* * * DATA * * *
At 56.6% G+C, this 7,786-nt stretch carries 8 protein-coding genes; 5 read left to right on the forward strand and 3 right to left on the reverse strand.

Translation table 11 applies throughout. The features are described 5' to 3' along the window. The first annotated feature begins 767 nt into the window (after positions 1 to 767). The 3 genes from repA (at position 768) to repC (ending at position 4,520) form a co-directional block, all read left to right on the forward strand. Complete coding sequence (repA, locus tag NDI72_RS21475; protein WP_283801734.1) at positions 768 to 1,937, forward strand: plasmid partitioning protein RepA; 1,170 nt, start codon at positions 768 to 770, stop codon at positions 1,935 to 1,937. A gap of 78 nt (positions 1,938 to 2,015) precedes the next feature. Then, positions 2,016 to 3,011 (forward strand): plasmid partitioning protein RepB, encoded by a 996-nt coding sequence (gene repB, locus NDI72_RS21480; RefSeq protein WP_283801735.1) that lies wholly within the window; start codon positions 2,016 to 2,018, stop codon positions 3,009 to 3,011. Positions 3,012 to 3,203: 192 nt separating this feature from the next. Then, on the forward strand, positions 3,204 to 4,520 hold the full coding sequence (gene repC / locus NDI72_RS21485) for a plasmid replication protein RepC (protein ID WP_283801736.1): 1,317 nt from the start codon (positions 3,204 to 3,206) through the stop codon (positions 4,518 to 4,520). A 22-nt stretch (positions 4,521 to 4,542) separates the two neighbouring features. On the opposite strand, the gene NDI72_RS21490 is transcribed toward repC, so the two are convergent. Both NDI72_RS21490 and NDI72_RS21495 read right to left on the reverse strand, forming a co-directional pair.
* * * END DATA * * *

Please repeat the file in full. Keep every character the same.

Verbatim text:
At 56.6% G+C, this 7,786-nt stretch carries 8 protein-coding genes; 5 read left to right on the forward strand and 3 right to left on the reverse strand.

Translation table 11 applies throughout. The features are described 5' to 3' along the window. The first annotated feature begins 767 nt into the window (after positions 1 to 767). The 3 genes from repA (at position 768) to repC (ending at position 4,520) form a co-directional block, all read left to right on the forward strand. Complete coding sequence (repA, locus tag NDI72_RS21475; protein WP_283801734.1) at positions 768 to 1,937, forward strand: plasmid partitioning protein RepA; 1,170 nt, start codon at positions 768 to 770, stop codon at positions 1,935 to 1,937. A gap of 78 nt (positions 1,938 to 2,015) precedes the next feature. Then, positions 2,016 to 3,011 (forward strand): plasmid partitioning protein RepB, encoded by a 996-nt coding sequence (gene repB, locus NDI72_RS21480; RefSeq protein WP_283801735.1) that lies wholly within the window; start codon positions 2,016 to 2,018, stop codon positions 3,009 to 3,011. Positions 3,012 to 3,203: 192 nt separating this feature from the next. Then, on the forward strand, positions 3,204 to 4,520 hold the full coding sequence (gene repC / locus NDI72_RS21485) for a plasmid replication protein RepC (protein ID WP_283801736.1): 1,317 nt from the start codon (positions 3,204 to 3,206) through the stop codon (positions 4,518 to 4,520). A 22-nt stretch (positions 4,521 to 4,542) separates the two neighbouring features. On the opposite strand, the gene NDI72_RS21490 is transcribed toward repC, so the two are convergent. Both NDI72_RS21490 and NDI72_RS21495 read right to left on the reverse strand, forming a co-directional pair.